Bob and Emmett ran around a block, out of the townspeople’s sight, paused to kill two citizens and ran on, turned down a little passage and emerged in the alley about the time that Grat and the others got there. Somebody nailed Bob Dalton, who sat down, fired several aimless shots, slumped over and died. Liveryman John Kloehr put the wounded Grat down for good with a bullet in the neck. Power died in the dust about 10 feet away. Broadwell, mortally wounded, got to his horse and rode a half — mile toward safety before he pitched out of the saddle and died in the road.
Emmett, already hit, jerked his horse back into the teeth of the citizens’ fire, reaching down from the saddle for his dead or dying brother Bob. As he did so, the town barber blew Emmett out of the saddle with a load of buckshot, and the fight was over. Four citizens were dead. So were four bandits, and Emmett was punched full of holes — more than 20 of them. Which accounted for all the bandits… or did it?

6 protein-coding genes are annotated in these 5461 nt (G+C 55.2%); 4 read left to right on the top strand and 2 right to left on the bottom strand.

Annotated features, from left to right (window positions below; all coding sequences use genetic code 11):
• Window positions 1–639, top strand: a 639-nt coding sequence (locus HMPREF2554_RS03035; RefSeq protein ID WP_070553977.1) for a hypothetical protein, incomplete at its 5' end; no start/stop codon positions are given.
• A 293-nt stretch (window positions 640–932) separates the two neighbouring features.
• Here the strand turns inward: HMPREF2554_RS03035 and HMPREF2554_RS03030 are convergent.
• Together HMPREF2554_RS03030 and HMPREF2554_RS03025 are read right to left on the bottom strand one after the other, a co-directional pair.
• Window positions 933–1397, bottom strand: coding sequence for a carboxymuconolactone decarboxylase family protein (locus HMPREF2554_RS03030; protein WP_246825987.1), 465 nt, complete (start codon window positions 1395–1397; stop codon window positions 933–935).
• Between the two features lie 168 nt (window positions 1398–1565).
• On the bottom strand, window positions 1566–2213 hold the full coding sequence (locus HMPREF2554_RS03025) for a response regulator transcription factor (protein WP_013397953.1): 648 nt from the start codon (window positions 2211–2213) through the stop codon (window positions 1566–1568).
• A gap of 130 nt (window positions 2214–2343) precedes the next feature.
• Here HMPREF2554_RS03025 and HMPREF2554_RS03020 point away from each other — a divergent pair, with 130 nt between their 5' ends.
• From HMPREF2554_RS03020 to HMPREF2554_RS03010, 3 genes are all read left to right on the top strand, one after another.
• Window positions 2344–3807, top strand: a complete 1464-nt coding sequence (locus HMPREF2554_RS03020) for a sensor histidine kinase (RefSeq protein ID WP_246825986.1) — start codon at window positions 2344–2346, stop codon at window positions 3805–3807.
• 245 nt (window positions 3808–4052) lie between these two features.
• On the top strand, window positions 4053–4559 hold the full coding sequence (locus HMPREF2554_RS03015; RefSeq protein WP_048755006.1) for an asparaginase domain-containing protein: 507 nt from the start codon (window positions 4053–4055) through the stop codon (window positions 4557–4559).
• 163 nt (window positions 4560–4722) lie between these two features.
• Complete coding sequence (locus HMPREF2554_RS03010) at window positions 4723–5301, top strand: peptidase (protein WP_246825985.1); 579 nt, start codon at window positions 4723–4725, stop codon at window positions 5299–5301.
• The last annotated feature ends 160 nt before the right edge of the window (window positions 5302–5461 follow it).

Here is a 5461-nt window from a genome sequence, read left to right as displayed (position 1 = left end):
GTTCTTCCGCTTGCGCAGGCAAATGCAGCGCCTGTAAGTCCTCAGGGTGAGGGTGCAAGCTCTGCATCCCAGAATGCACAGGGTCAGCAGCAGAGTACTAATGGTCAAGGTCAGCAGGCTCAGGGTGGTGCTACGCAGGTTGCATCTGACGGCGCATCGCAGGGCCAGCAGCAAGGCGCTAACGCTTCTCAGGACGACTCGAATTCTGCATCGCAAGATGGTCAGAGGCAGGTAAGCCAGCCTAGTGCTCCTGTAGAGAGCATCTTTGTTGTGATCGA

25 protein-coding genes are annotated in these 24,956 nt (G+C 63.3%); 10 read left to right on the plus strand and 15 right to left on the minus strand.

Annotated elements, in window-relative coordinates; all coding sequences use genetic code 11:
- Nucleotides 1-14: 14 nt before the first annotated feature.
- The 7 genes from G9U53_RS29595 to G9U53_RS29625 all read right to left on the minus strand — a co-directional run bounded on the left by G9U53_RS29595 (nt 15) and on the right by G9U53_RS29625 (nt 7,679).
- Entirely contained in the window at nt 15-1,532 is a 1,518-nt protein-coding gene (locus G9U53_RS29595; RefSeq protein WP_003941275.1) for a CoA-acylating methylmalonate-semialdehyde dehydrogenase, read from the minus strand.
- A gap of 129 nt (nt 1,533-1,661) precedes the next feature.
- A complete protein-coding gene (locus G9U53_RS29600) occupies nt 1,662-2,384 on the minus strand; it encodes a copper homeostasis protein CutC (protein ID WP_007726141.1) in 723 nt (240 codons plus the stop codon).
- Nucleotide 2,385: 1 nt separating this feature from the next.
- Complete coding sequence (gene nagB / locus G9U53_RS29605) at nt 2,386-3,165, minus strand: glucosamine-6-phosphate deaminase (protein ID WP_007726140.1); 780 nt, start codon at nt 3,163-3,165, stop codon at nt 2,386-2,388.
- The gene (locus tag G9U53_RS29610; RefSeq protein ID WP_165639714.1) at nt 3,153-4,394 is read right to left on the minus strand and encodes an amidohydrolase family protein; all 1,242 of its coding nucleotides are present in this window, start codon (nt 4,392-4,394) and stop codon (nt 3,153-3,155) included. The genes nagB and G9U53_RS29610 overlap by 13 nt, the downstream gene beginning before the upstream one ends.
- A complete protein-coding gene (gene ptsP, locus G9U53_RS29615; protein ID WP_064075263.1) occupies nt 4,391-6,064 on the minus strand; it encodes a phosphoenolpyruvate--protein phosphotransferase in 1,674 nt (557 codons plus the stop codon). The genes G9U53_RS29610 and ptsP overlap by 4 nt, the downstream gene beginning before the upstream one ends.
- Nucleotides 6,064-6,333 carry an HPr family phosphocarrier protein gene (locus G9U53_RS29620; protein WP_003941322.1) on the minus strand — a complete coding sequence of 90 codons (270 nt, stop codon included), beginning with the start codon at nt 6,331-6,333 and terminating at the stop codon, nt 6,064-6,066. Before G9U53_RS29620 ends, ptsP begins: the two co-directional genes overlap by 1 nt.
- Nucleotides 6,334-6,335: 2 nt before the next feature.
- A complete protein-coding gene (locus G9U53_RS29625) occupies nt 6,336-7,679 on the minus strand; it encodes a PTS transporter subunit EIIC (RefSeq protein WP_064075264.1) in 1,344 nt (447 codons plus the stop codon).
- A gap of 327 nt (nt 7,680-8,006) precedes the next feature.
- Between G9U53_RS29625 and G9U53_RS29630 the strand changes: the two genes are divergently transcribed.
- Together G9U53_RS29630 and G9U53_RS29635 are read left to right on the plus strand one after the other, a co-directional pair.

Emmett always said there were only five bandits. However, four sober, respectable townsfolk, the Hollingsworths and the Seldomridges, said they had passed six riders heading into town, although nobody else who saw the raiders come in thought there were more than five. And, two days after the fight, David Stewart Elliott, editor of the Coffeyville Journal, had this to say: It is supposed the sixth man was too well — known to risk coming into the heart of the city, and that he kept off some distance and watched the horses.